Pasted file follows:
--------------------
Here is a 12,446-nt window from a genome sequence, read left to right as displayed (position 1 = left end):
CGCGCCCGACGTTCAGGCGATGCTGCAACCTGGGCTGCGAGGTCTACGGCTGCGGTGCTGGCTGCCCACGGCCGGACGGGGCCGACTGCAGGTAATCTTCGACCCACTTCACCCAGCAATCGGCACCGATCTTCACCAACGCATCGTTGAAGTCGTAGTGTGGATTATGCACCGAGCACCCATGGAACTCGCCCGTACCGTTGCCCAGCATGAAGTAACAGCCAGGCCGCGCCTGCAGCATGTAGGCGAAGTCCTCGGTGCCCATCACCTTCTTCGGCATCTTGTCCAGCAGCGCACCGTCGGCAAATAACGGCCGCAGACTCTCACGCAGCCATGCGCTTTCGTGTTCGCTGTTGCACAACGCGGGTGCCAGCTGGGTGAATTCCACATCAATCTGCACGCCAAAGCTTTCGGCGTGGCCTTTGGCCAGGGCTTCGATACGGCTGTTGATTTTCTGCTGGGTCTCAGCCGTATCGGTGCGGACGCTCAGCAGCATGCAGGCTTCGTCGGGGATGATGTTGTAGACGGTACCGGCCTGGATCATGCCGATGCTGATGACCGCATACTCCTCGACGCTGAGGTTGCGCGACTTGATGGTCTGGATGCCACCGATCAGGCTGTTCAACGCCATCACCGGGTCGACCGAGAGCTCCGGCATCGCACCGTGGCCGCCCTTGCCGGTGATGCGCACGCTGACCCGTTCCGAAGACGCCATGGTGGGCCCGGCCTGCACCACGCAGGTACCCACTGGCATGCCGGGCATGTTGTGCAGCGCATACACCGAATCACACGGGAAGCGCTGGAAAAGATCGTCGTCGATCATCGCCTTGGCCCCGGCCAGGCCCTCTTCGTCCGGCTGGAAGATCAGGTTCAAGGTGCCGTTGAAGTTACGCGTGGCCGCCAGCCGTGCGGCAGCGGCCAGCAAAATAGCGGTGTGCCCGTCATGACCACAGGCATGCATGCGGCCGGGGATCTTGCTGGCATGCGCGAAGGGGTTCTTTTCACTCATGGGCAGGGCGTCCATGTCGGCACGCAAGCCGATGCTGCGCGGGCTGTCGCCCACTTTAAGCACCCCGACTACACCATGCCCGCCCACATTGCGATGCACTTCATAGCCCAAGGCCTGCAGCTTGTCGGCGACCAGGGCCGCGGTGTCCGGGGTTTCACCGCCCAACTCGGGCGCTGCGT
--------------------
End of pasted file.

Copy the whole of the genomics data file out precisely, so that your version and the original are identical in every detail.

Here is a 12,446-nt window from a genome sequence, read left to right as displayed (position 1 = left end):
CGCGCCCGACGTTCAGGCGATGCTGCAACCTGGGCTGCGAGGTCTACGGCTGCGGTGCTGGCTGCCCACGGCCGGACGGGGCCGACTGCAGGTAATCTTCGACCCACTTCACCCAGCAATCGGCACCGATCTTCACCAACGCATCGTTGAAGTCGTAGTGTGGATTATGCACCGAGCACCCATGGAACTCGCCCGTACCGTTGCCCAGCATGAAGTAACAGCCAGGCCGCGCCTGCAGCATGTAGGCGAAGTCCTCGGTGCCCATCACCTTCTTCGGCATCTTGTCCAGCAGCGCACCGTCGGCAAATAACGGCCGCAGACTCTCACGCAGCCATGCGCTTTCGTGTTCGCTGTTGCACAACGCGGGTGCCAGCTGGGTGAATTCCACATCAATCTGCACGCCAAAGCTTTCGGCGTGGCCTTTGGCCAGGGCTTCGATACGGCTGTTGATTTTCTGCTGGGTCTCAGCCGTATCGGTGCGGACGCTCAGCAGCATGCAGGCTTCGTCGGGGATGATGTTGTAGACGGTACCGGCCTGGATCATGCCGATGCTGATGACCGCATACTCCTCGACGCTGAGGTTGCGCGACTTGATGGTCTGGATGCCACCGATCAGGCTGTTCAACGCCATCACCGGGTCGACCGAGAGCTCCGGCATCGCACCGTGGCCGCCCTTGCCGGTGATGCGCACGCTGACCCGTTCCGAAGACGCCATGGTGGGCCCGGCCTGCACCACGCAGGTACCCACTGGCATGCCGGGCATGTTGTGCAGCGCATACACCGAATCACACGGGAAGCGCTGGAAAAGATCGTCGTCGATCATCGCCTTGGCCCCGGCCAGGCCCTCTTCGTCCGGCTGGAAGATCAGGTTCAAGGTGCCGTTGAAGTTACGCGTGGCCGCCAGCCGTGCGGCAGCGGCCAGCAAAATAGCGGTGTGCCCGTCATGACCACAGGCATGCATGCGGCCGGGGATCTTGCTGGCATGCGCGAAGGGGTTCTTTTCACTCATGGGCAGGGCGTCCATGTCGGCACGCAAGCCGATGCTGCGCGGGCTGTCGCCCACTTTAAGCACCCCGACTACACCATGCCCGCCCACATTGCGATGCACTTCATAGCCCAAGGCCTGCAGCTTGTCGGCGACCAGGGCCGCGGTGTCCGGGGTTTCACCGCCCAACTCGGGCGCTGCGT